College Rounder: Finding a Game
By Derek Carson
Poker is quickly becoming a popular activity at universities across the nation. I am also aware that some students study to pass the time. Crazy kids. The question is...How does a college player figure out where the action is? Not to worry. A table with an open seat is always very close by. Once you find a table, making friends will be easy.
One of the easiest methods of finding a game is by talking to others in your classes. Strike up a conversation and mention your interest in poker. Chances are that they or someone they know shares your interest. Your chances are even more likely if you talk to a member of a fraternity. Since I am in a fraternity myself, it's safe to say that most of these guys like to gamble and they have very deep pockets. When you do find someone, be sincere and tell him (or her; sorry ladies) you're a new student looking for a regular game. Then exchange phone numbers. Repeat this process a couple of times and you are guaranteed to be sitting down and shuffling within a week. I know my friends and I are always looking for extra players regardless of their ability.
There are many other means to finding live games. Cigar shops are becoming a growing trend in college towns. Many of these shops host card nights. It's an enjoyable time where you can sample a variety of fine stogies and also sample a variety of 7-stud games. Obviously in most shops you are using play chips, but it's a great chance to meet students who do play for real wampum. Look in your phone directory and give these places a call. If they don't advertise special card nights, then suggest that it would be great for business.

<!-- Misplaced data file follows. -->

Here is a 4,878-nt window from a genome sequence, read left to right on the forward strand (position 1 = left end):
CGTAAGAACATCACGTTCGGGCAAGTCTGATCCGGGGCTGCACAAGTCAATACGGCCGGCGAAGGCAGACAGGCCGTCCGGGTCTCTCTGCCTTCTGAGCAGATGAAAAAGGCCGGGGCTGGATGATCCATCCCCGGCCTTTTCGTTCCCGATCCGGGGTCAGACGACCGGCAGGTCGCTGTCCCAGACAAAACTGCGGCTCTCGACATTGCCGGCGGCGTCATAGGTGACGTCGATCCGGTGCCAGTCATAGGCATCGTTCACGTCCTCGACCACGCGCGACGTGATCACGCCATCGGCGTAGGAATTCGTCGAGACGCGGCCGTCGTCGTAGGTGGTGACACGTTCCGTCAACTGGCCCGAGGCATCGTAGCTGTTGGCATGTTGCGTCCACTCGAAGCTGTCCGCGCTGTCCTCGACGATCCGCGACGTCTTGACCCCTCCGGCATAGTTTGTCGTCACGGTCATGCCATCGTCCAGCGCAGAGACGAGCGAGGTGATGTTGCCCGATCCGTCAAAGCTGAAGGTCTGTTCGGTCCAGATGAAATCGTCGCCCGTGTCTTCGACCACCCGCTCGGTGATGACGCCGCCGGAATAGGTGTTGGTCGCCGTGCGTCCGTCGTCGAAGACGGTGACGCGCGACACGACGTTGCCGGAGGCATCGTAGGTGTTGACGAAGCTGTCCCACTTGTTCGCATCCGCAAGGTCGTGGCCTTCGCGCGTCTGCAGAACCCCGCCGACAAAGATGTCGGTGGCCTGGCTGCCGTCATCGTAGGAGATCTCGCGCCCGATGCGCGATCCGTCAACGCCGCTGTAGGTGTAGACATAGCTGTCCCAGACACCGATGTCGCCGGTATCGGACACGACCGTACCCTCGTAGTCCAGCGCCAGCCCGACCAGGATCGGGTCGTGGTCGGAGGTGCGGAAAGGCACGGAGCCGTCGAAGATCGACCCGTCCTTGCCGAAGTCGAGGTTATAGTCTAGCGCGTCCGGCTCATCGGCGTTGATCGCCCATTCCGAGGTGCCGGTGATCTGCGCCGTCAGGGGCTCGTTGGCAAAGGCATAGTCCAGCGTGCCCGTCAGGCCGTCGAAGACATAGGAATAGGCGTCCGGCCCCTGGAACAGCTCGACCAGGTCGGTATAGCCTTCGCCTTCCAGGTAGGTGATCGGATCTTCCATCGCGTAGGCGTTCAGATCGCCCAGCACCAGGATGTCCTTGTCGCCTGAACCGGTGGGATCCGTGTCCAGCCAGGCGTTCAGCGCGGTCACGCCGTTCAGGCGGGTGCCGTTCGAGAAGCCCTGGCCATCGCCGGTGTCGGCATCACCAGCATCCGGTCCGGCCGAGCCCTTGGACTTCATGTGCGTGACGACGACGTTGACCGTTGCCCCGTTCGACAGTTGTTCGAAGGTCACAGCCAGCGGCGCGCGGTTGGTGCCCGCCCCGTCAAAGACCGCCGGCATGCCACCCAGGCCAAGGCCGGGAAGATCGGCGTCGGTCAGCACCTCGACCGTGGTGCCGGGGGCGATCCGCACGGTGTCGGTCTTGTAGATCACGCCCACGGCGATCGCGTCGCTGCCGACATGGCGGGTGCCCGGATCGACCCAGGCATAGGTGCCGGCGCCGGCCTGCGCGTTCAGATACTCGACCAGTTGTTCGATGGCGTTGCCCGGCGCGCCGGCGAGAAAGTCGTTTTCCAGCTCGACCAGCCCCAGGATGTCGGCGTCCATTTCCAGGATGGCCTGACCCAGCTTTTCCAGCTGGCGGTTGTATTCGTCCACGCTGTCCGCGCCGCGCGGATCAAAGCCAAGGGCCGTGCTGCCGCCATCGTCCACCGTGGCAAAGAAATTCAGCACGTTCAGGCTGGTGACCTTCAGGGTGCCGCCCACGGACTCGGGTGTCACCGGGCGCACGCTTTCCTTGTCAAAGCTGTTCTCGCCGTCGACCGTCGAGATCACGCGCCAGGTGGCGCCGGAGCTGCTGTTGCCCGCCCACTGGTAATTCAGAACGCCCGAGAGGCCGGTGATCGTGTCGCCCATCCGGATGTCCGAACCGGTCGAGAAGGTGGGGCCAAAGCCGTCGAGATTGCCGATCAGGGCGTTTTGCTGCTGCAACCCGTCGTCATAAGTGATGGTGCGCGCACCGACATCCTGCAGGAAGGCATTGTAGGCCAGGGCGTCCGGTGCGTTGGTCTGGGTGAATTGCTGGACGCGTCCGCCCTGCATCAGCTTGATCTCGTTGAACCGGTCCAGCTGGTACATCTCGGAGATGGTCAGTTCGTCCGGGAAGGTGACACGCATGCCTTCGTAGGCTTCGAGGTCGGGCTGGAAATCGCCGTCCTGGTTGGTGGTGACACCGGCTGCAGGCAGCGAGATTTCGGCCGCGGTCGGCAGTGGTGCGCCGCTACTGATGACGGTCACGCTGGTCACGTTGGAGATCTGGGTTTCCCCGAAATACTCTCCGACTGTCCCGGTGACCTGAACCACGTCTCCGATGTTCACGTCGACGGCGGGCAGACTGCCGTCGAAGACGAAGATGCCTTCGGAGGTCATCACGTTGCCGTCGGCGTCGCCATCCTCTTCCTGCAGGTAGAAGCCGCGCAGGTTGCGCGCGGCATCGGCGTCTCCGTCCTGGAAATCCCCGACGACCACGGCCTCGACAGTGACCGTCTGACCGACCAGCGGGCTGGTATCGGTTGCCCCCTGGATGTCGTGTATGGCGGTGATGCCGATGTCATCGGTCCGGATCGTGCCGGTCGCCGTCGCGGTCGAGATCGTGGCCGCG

Fraternity houses also host entertaining casino functions. These are usually open events for those interested in becoming new members. If it's a closed party ask a member to put you on the list. I can't stress this point enough...frat guys love to gamble. Finding a game here is easier than finding a cocktail waitress in Vegas.
Living in a dorm is also a big advantage. You are almost forced into meeting new people. On slow nights during the week people are always looking for something to amuse them. What better way to spend the evening then to introduce them to the game of poker. You have to start somewhere, why not in college? Usually the general rule is not to take all their money before they fully understand the game. If they don't already know, teach them the necessary rules and also provide a little strategy and tips. This way you don't have to travel far to have a good time.
My best advice is to keep your eyes and ears open. Skim through the school's newspaper. Pay attention if you overhear a conversation about poker. Maybe your college even has a poker club. After reading one of Jim McManus' stunning articles I assume that now some schools even offer credited poker courses. Go research and you might get lucky.
Now once you do find a game, there is a proper procedure you must follow if you want to be invited back. I shouldn't have to tell you that no matter where you go there might be subtle differences in the rules, styles of betting, and the type of games that are commonly played. Becoming familiar with these differences will save you some trouble and some money.
Try making a good impression and always be courteous. Remember, you're the newbie. Be cautious and recognize if others are cheating or possibly trying to run a collusion scam on you. If this is the case, politely excuse yourself from the table, leave, and never come back. If you know that your skills are far superior to that of everyone else's at the table, try to restrain from winning all of their money on the first night. This way you can be sure to increase your bankroll on consecutive nights after you have made friends with everyone at the table. Securing a seat at this initial table is a great way of networking to find other live games. And that, my friends, is how you become a college rounder. Good luck!
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